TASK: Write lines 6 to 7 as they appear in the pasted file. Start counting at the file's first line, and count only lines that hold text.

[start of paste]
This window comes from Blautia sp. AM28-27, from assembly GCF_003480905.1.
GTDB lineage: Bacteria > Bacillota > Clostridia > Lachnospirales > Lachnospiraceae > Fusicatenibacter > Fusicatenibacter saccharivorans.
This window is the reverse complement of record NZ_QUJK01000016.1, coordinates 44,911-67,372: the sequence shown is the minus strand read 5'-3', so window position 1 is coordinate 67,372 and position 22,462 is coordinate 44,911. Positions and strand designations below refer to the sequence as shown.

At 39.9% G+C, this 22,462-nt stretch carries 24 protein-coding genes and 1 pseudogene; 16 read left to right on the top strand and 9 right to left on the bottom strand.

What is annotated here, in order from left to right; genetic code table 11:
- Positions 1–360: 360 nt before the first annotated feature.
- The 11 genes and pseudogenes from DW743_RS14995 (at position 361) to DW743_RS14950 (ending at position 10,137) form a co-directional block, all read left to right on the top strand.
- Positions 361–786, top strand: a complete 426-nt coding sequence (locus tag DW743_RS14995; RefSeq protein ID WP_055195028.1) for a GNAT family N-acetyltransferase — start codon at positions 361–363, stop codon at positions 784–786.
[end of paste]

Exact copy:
- Positions 1–360: 360 nt before the first annotated feature.
- The 11 genes and pseudogenes from DW743_RS14995 (at position 361) to DW743_RS14950 (ending at position 10,137) form a co-directional block, all read left to right on the top strand.